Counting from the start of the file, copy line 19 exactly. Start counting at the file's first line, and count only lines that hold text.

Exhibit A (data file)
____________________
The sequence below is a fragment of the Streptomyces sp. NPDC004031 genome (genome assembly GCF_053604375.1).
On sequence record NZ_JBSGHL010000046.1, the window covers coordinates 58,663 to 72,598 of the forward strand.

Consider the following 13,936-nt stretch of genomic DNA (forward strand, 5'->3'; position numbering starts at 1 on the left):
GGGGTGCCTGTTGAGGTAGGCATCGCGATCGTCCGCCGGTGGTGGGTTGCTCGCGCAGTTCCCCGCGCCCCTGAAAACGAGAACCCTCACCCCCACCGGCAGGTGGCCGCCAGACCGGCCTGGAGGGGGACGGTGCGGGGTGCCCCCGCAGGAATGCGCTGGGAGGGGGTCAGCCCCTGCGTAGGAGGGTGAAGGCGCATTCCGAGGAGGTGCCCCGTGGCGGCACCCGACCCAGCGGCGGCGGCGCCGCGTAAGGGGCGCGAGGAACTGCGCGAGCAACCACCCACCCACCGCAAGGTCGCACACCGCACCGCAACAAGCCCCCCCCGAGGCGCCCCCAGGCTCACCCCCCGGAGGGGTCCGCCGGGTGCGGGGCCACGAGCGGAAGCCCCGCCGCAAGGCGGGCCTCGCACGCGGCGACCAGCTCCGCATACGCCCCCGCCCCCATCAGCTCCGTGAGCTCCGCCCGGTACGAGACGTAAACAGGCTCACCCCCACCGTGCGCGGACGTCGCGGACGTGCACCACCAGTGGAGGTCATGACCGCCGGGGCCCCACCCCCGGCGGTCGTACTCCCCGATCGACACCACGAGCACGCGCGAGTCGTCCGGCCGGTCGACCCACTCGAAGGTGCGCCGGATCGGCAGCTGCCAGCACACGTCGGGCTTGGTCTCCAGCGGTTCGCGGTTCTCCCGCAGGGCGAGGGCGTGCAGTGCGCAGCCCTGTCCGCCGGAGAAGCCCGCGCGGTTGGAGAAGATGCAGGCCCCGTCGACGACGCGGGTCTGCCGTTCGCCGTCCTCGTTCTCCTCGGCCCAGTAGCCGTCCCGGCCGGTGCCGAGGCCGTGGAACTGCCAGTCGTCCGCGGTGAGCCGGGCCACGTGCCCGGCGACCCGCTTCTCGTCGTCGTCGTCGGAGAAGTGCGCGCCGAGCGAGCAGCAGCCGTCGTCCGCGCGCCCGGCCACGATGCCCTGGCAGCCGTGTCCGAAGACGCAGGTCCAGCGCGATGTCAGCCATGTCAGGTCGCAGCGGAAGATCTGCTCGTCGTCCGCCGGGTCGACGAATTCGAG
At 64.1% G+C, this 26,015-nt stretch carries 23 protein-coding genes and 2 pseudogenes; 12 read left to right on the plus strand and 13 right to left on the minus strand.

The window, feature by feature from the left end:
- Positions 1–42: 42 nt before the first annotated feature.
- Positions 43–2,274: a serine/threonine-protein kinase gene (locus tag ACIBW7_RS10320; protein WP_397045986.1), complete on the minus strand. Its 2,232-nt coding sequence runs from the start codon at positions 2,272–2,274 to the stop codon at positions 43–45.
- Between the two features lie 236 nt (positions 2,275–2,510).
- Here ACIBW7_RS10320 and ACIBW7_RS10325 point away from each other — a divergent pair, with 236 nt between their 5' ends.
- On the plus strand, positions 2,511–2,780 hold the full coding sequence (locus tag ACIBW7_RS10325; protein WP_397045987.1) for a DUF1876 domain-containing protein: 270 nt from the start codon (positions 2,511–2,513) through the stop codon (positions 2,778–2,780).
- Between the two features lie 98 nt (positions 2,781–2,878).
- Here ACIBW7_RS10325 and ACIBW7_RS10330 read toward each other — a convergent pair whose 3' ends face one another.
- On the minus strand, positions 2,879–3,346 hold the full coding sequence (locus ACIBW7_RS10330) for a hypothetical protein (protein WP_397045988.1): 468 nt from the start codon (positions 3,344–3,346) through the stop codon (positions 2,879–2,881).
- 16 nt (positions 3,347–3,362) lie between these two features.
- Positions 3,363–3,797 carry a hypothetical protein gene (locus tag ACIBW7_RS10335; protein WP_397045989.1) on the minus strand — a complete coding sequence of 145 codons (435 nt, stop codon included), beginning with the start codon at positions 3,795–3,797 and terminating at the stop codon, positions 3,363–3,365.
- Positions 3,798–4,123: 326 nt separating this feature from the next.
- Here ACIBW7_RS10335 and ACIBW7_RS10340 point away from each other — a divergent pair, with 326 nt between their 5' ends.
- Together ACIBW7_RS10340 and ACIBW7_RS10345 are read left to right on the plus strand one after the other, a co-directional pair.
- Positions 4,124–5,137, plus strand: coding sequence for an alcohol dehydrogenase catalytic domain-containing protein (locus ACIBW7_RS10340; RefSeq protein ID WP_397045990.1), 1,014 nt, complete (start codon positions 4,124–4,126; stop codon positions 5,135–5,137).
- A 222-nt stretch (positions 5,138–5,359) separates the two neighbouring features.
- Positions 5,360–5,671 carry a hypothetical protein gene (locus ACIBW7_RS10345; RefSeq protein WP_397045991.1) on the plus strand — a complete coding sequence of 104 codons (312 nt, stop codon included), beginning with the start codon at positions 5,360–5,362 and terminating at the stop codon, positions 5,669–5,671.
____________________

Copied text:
- Together ACIBW7_RS10340 and ACIBW7_RS10345 are read left to right on the plus strand one after the other, a co-directional pair.